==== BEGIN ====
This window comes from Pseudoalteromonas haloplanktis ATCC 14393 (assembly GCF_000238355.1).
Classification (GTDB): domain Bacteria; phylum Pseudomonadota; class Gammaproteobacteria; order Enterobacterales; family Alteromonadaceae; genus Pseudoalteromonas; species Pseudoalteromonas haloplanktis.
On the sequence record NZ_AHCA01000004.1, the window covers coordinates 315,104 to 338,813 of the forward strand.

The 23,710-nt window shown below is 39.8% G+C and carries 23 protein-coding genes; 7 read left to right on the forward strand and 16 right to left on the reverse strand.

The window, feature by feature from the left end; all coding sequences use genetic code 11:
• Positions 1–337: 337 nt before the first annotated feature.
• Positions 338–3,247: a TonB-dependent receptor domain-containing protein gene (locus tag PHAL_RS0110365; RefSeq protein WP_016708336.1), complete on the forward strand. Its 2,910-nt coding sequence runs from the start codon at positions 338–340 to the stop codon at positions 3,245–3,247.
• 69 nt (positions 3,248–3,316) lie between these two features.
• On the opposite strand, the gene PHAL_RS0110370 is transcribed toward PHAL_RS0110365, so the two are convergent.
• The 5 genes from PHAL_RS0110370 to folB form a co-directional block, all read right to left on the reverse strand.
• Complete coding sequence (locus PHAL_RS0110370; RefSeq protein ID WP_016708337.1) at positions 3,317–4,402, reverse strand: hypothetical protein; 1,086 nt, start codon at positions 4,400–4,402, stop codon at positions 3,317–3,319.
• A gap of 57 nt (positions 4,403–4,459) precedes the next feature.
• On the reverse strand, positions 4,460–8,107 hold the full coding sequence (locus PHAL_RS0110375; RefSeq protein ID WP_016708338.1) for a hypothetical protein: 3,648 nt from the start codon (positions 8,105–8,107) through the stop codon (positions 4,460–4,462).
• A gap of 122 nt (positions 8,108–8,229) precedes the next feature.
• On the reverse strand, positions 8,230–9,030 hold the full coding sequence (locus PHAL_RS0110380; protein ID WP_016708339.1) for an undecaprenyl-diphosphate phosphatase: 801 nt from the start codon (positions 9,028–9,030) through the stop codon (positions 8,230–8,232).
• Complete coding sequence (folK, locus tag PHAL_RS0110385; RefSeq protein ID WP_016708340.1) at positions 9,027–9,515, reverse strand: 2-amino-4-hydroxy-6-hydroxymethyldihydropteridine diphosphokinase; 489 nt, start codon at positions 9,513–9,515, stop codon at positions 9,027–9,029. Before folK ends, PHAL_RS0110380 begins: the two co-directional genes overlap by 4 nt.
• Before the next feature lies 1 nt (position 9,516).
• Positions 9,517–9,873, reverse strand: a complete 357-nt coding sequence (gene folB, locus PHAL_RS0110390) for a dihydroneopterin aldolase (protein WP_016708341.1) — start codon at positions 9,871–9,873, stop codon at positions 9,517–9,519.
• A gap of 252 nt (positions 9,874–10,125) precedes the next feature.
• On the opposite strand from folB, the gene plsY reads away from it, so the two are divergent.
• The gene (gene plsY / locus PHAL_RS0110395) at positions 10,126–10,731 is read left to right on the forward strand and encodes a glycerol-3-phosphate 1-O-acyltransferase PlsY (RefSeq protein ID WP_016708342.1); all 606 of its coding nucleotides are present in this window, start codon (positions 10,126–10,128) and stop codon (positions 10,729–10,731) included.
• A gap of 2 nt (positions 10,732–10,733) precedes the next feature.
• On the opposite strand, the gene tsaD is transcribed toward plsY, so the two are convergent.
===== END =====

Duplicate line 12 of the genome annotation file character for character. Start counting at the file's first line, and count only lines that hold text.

• A gap of 57 nt (positions 4,403–4,459) precedes the next feature.